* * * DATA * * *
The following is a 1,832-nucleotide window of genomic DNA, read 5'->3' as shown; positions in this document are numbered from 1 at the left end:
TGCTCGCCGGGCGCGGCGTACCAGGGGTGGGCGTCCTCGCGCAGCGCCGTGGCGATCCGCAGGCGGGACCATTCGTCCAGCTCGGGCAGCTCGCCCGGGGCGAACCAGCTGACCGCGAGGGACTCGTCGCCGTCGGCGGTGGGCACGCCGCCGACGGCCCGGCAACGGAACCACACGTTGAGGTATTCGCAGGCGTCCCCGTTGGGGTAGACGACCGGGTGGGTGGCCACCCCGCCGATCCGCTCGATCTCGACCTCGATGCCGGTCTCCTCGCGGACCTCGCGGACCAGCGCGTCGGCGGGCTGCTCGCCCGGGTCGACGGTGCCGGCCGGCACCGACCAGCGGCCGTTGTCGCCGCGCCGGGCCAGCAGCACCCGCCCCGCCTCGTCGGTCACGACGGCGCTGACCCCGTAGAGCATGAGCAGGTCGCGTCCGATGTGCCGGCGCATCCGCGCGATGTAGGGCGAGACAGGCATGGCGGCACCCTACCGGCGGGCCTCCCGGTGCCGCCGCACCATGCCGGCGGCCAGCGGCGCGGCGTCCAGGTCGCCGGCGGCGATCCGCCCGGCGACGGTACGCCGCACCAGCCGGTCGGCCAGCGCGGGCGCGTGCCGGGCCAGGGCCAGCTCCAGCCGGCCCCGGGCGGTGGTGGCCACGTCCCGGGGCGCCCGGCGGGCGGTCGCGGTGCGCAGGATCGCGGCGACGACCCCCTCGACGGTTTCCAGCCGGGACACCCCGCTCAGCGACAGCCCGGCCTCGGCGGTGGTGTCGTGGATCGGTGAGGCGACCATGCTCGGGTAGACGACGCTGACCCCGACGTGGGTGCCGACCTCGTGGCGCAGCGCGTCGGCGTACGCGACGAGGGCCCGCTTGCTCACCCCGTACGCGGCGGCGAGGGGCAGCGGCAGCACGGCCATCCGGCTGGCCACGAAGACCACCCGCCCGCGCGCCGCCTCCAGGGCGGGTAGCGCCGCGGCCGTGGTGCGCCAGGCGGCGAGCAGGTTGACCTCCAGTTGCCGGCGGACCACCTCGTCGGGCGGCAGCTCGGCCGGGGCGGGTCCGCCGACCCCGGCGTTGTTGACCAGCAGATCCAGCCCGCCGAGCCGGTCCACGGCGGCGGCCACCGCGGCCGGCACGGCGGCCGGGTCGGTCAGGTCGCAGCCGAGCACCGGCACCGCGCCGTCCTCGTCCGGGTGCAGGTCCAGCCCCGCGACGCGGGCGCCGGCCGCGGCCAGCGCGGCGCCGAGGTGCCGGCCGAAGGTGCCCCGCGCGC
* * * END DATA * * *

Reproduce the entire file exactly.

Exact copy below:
The following is a 1,832-nucleotide window of genomic DNA, read 5'->3' as shown; positions in this document are numbered from 1 at the left end:
TGCTCGCCGGGCGCGGCGTACCAGGGGTGGGCGTCCTCGCGCAGCGCCGTGGCGATCCGCAGGCGGGACCATTCGTCCAGCTCGGGCAGCTCGCCCGGGGCGAACCAGCTGACCGCGAGGGACTCGTCGCCGTCGGCGGTGGGCACGCCGCCGACGGCCCGGCAACGGAACCACACGTTGAGGTATTCGCAGGCGTCCCCGTTGGGGTAGACGACCGGGTGGGTGGCCACCCCGCCGATCCGCTCGATCTCGACCTCGATGCCGGTCTCCTCGCGGACCTCGCGGACCAGCGCGTCGGCGGGCTGCTCGCCCGGGTCGACGGTGCCGGCCGGCACCGACCAGCGGCCGTTGTCGCCGCGCCGGGCCAGCAGCACCCGCCCCGCCTCGTCGGTCACGACGGCGCTGACCCCGTAGAGCATGAGCAGGTCGCGTCCGATGTGCCGGCGCATCCGCGCGATGTAGGGCGAGACAGGCATGGCGGCACCCTACCGGCGGGCCTCCCGGTGCCGCCGCACCATGCCGGCGGCCAGCGGCGCGGCGTCCAGGTCGCCGGCGGCGATCCGCCCGGCGACGGTACGCCGCACCAGCCGGTCGGCCAGCGCGGGCGCGTGCCGGGCCAGGGCCAGCTCCAGCCGGCCCCGGGCGGTGGTGGCCACGTCCCGGGGCGCCCGGCGGGCGGTCGCGGTGCGCAGGATCGCGGCGACGACCCCCTCGACGGTTTCCAGCCGGGACACCCCGCTCAGCGACAGCCCGGCCTCGGCGGTGGTGTCGTGGATCGGTGAGGCGACCATGCTCGGGTAGACGACGCTGACCCCGACGTGGGTGCCGACCTCGTGGCGCAGCGCGTCGGCGTACGCGACGAGGGCCCGCTTGCTCACCCCGTACGCGGCGGCGAGGGGCAGCGGCAGCACGGCCATCCGGCTGGCCACGAAGACCACCCGCCCGCGCGCCGCCTCCAGGGCGGGTAGCGCCGCGGCCGTGGTGCGCCAGGCGGCGAGCAGGTTGACCTCCAGTTGCCGGCGGACCACCTCGTCGGGCGGCAGCTCGGCCGGGGCGGGTCCGCCGACCCCGGCGTTGTTGACCAGCAGATCCAGCCCGCCGAGCCGGTCCACGGCGGCGGCCACCGCGGCCGGCACGGCGGCCGGGTCGGTCAGGTCGCAGCCGAGCACCGGCACCGCGCCGTCCTCGTCCGGGTGCAGGTCCAGCCCCGCGACGCGGGCGCCGGCCGCGGCCAGCGCGGCGCCGAGGTGCCGGCCGAAGGTGCCCCGCGCGC